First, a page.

"Rugby is rough, a potential playground for hooliganism. Yet, it remains conceived as a ‘gentleman’s game’, by virtue of who is allowed to play" Tierney Wait

Rugby has always been a part of my life.

For the last 15 years, I have watched rugby, I have been in rugby clubhouses, I have represented school, club, county, and – as of October 2020 – Pembroke College.

Concurrent to this ‘rugby life’ is my life as a Queer person. I ‘came out’ as bisexual in the summer of Year 10. Since then, it has been 5 years of new and constantly evolving feelings, identities, and labels. At the time of writing, I am decidedly a Queer person: in orientation, gender expression, and political conviction. And rugby has been present at every stage. It’s fair to say I have absorbed rugby’s culture, and listened to what it had to say about me.

Rugby has been a site of oppression. I left my second rugby club after 5 years, aged 17, amid a maelstrom of othering and ridicule. As my Queer identity was developing, so too was sharper bigotry, more flagrant homophobia in the air that I could no longer stand. Homophobia had always been present in club and school changing rooms, but increasingly it became targeted. Coaches and fellow teammates, wearing the same jersey I did, saw rugby as a space where I could not exist. It seemed being Queer and playing rugby were irreconcilable. Rather, I was in direct contravention to their understanding of rugby, what they held dear. I was other, unacceptable, a threat. I needed to go. I did.

“It seemed for once being Queer and playing rugby was tenable. I didn’t have to leave my sport behind”

But it has also been a space of refuge. I joined London’s Kings Cross Steelers (KXS) RFC in the summer after Year 13. Unsure of who I was, the words ‘I am gay’ still prickly on my tongue, KXS became a long-needed salve. Founded in 1995 as the world’s first queer club, I was surrounded by people unashamedly like myself, sharing my passion, for the first time in my rugby career. It seemed for once being Queer and playing rugby were tenable. I didn’t have to leave my sport behind.

These contrasting experiences might naturally lead you to question yourself: why was I unacceptable? Why was a young Queer player seen as so reprehensible? Dealing with such tough questions, I turn to a popular quip concerning rugby. “A hooligan’s game, played by gentleman’’. This pithy adage succinctly summates how rugby has been understood since its conception in 1823 at Rugby School. It has been popularly conceptualised as a sport built on contradiction. Physical hooliganism tempered by the acceptability of its participatory bodies.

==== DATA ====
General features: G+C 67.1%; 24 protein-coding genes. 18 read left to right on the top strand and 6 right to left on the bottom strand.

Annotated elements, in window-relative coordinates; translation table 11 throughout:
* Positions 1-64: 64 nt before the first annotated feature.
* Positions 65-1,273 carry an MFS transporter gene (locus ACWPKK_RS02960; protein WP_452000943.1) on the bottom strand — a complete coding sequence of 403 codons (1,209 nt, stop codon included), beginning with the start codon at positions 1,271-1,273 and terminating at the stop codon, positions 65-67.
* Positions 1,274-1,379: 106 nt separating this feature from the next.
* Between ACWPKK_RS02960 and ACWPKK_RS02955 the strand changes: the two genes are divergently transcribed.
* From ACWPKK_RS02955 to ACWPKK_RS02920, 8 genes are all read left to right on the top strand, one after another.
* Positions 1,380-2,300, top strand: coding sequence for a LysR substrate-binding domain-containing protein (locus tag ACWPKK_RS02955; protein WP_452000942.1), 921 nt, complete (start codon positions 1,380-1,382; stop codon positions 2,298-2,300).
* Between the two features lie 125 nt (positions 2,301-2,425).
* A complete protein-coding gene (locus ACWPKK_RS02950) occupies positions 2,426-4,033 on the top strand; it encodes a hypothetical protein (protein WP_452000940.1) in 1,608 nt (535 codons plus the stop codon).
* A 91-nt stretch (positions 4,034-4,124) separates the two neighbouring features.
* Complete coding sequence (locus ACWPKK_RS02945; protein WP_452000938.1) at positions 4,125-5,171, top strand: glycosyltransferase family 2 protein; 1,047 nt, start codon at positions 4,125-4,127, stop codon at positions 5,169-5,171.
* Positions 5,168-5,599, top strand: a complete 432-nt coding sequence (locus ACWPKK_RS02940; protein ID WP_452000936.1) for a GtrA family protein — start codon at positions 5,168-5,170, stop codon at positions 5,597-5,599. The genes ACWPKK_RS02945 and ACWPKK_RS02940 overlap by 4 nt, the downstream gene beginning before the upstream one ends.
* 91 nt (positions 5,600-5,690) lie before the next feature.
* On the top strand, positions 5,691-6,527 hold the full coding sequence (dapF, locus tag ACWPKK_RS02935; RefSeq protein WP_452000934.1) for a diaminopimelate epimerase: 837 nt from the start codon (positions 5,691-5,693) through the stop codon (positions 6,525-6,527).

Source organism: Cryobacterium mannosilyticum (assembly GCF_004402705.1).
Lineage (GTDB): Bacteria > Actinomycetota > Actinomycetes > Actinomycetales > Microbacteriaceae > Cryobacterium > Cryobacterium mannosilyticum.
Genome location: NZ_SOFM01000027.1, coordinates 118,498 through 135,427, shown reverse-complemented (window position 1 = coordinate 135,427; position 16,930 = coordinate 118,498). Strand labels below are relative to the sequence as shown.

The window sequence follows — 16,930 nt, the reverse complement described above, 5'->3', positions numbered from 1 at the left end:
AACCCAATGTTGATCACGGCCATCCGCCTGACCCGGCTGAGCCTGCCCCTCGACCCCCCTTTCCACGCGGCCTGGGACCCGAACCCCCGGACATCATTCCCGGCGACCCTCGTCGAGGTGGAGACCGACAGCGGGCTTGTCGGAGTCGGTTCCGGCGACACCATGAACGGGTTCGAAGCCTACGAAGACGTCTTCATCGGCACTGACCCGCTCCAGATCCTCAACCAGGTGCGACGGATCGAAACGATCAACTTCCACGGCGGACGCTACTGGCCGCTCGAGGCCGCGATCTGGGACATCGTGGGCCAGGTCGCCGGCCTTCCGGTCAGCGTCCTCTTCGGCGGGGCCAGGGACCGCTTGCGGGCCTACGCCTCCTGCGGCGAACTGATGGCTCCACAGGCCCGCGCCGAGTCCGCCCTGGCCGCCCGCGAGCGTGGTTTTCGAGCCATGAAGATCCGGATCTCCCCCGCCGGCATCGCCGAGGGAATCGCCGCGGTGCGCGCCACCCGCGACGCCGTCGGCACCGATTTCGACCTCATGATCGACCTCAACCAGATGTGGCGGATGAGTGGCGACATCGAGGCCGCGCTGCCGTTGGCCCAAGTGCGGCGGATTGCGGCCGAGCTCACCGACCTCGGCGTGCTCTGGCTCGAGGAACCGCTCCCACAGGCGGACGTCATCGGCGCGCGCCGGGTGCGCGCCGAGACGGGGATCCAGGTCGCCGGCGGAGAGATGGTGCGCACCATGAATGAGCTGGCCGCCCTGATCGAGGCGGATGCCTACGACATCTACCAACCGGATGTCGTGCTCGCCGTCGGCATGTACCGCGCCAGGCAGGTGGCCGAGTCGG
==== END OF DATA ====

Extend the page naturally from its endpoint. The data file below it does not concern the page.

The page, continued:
To be a good player, one must take up space. It is a contact sport hinged on two principles: that of physical collision and taking up space. Bodies are crudely hurled in ‘tackles’ and aggressively warded off in ‘scrums’, ‘mauls’ and ‘rucks’. Rugby is rough, a potential playground for hooliganism. Yet, it remains conceived as a ‘gentleman’s game’, by virtue of who is allowed to play.

Created in the confines of one of the country’s foremost public schools, the sport’s origin is inextricably cast within the nexus of white, upper-middle-class England. A product of its origins, rugby is imbued with a didacticism. It coheres with a specific view of society, and how people and its players should behave. Rugby became a space for the elite — for white, middle and upper-class men to flex their literal and moral muscles. And, in the 19th-century, morality implicated a normative consideration of sexuality and gender expression.

These prototypic rugby players were painted as hegemonically masculine. To hurl one’s body against an opponent, but to respect said opponent and the rules of said hurling, became the pinnacle of desired masculinity. Operating within Judith Butler’s Heterosexual Matrix, if normatively masculine, the players must also be normatively heterosexual too. Masculine, also meant male, failing to recognise Jack Halberstam’s notions that masculinity is not a possession of male power, but rather is a plurality, that includes Queer and female masculinity.

“Awareness and inclusion must be considered a collective duty - sport in 2022 can no longer be an exclusive space”

A player’s deviation from the noble conception of male masculinity within rugby represents a deviation from the morality within which the nascent sport was conceived. It threatens the corrosion of its self-image.

As an increasingly open Queer rugby player at the age of 17, I was threatening the fabric upon which rugby had been cast. My existence transgressed the desired heterosexual masculinity which has shaped the sport for centuries. Behind every slur that I heard directed towards me, or vitriolic message in the team’s group chat, was a historical quaking, as they saw the sport’s image being chipped away. They feared that the imposition of ‘people like me’ threatened what rugby represented. I was and am a Queer person. I was a fearful outlaw, and rugby did not want me.


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At the age of 20, now playing for both Pirton RFC (Pembroke & Girton RFC) and KXS, rugby remains a part of my life. Yet, so too does the dissonance between being queer and playing the sport. No longer in my own mind, this uneasiness in squaring these two worlds most certainly exists in the minds of others. I am still an outlaw, albeit an acceptable one.

And I am not the only outlaw. Rugby cannot be completely dislocated from its origins, however players today can actively challenge its legacy. Awareness and inclusion must be considered a collective duty - sport in 2022 can no longer be an exclusive space. Rugby cannot only be a game for gentlemen. It must be a community within which diversity is encouraged and those like myself, who defy its original framings, are welcomed. This is what I demand every Cambridge rugby player resolves to cultivate in this New Year and beyond.